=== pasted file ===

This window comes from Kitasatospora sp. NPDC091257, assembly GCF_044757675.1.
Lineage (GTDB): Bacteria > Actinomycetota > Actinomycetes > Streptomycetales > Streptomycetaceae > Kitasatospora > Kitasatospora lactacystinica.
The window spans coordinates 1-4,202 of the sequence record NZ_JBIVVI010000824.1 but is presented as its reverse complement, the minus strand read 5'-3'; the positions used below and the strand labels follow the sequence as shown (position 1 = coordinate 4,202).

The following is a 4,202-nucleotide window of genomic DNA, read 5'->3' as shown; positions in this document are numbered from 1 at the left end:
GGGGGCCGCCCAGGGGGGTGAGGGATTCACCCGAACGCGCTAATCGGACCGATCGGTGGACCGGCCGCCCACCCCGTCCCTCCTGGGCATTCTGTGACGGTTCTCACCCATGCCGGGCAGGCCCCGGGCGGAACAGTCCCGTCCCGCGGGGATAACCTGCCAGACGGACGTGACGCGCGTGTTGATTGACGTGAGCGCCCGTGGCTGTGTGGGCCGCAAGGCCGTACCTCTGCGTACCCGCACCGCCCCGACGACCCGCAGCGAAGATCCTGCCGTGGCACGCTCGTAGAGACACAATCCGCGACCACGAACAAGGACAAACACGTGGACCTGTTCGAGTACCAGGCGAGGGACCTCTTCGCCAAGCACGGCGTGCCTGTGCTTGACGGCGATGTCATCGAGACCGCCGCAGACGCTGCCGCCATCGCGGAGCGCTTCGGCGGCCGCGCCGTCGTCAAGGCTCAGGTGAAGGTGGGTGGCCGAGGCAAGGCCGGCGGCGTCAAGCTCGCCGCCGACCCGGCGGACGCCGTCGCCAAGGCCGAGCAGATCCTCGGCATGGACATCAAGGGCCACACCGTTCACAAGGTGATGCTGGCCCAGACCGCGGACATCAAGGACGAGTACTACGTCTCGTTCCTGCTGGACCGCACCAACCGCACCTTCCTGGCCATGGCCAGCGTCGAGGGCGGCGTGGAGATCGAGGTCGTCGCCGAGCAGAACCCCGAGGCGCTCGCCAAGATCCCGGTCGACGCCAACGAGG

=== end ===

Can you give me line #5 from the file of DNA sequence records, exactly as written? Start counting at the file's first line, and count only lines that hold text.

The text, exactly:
GGGGGCCGCCCAGGGGGGTGAGGGATTCACCCGAACGCGCTAATCGGACCGATCGGTGGACCGGCCGCCCACCCCGTCCCTCCTGGGCATTCTGTGACGGTTCTCACCCATGCCGGGCAGGCCCCGGGCGGAACAGTCCCGTCCCGCGGGGATAACCTGCCAGACGGACGTGACGCGCGTGTTGATTGACGTGAGCGCCCGTGGCTGTGTGGGCCGCAAGGCCGTACCTCTGCGTACCCGCACCGCCCCGACGACCCGCAGCGAAGATCCTGCCGTGGCACGCTCGTAGAGACACAATCCGCGACCACGAACAAGGACAAACACGTGGACCTGTTCGAGTACCAGGCGAGGGACCTCTTCGCCAAGCACGGCGTGCCTGTGCTTGACGGCGATGTCATCGAGACCGCCGCAGACGCTGCCGCCATCGCGGAGCGCTTCGGCGGCCGCGCCGTCGTCAAGGCTCAGGTGAAGGTGGGTGGCCGAGGCAAGGCCGGCGGCGTCAAGCTCGCCGCCGACCCGGCGGACGCCGTCGCCAAGGCCGAGCAGATCCTCGGCATGGACATCAAGGGCCACACCGTTCACAAGGTGATGCTGGCCCAGACCGCGGACATCAAGGACGAGTACTACGTCTCGTTCCTGCTGGACCGCACCAACCGCACCTTCCTGGCCATGGCCAGCGTCGAGGGCGGCGTGGAGATCGAGGTCGTCGCCGAGCAGAACCCCGAGGCGCTCGCCAAGATCCCGGTCGACGCCAACGAGG